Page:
The Housing Crisis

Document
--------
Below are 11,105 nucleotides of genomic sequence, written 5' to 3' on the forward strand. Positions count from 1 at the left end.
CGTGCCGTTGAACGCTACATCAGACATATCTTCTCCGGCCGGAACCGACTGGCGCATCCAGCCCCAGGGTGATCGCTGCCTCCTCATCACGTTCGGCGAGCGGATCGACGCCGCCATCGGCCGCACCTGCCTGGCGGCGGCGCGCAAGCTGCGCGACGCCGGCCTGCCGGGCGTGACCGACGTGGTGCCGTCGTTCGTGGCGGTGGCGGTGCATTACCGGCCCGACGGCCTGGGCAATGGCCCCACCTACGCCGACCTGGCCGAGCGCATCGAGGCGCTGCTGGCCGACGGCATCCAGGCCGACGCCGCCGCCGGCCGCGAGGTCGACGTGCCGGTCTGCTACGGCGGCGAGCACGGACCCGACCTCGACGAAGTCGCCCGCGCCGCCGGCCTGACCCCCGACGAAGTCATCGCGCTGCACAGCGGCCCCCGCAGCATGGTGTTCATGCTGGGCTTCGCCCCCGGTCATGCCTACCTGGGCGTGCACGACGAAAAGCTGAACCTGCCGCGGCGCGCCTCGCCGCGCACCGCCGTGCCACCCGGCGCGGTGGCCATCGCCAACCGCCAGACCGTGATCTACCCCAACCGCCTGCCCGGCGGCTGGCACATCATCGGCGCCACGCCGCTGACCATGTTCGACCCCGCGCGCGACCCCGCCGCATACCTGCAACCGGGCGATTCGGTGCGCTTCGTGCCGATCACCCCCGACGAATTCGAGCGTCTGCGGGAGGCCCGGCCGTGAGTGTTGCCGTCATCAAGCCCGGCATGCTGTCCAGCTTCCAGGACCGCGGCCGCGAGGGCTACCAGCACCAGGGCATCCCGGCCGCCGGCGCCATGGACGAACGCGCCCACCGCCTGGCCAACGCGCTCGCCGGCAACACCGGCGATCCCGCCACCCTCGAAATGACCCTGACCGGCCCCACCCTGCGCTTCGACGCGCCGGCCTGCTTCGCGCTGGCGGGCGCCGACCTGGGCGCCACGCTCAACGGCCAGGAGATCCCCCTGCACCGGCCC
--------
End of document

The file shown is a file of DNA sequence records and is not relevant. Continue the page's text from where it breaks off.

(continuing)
What Would Howard Do? Conference "The What Would Howard Do?" conference commemorated the 50th anniversary of my father’s death. I decided to sponsor it mostly to honor him. Howard Ahmanson Sr, when he died in the tumultuous year of 1968, owned the largest savings and loan in America, called Home Savings and Loan or later Home Savings of America. This was in a time when the distinction between a ‘savings and loan’ and a ‘bank’ was more tightly drawn than now; savings and loans lent only on real estate and paid slightly higher rates than banks to their depositors. My dad made loans to many people in the day that would enable them to buy homes in Southern California. When he died the branches of Home Savings were confined to four Southern California counties; later the company went nationwide. In 1998 the leadership sold it to Washington Mutual, who ran it into the ground; and in the Crash of 2008 the remnants of Washington Mutual and Home Savings of America were swept up by Chase. One stellar fact is that a large number of the people he loaned money to buy homes would not be able to buy homes today. That fact is what inspired this conference. Our speakers explore Howard Sr’s legacy, and sought to explain what the changes were in society and in law that make housing out of reach for the sort of people that were his customers. I have discovered, in a survey from the UCLA Luskin School, that “Los Angeles is now the metro area with the highest share of renters in the country, at 52%.” This fact is far removed from what Home Savings of America and the other great savings and loans of the day were trying to achieve. I want to know what changed. Nevertheless, we have to remember our history. As my friend John Perkins said, “we have to remember the past and give it dignity.” I hope this these videos helps you all to do that. -Howard Ahmanson Jr.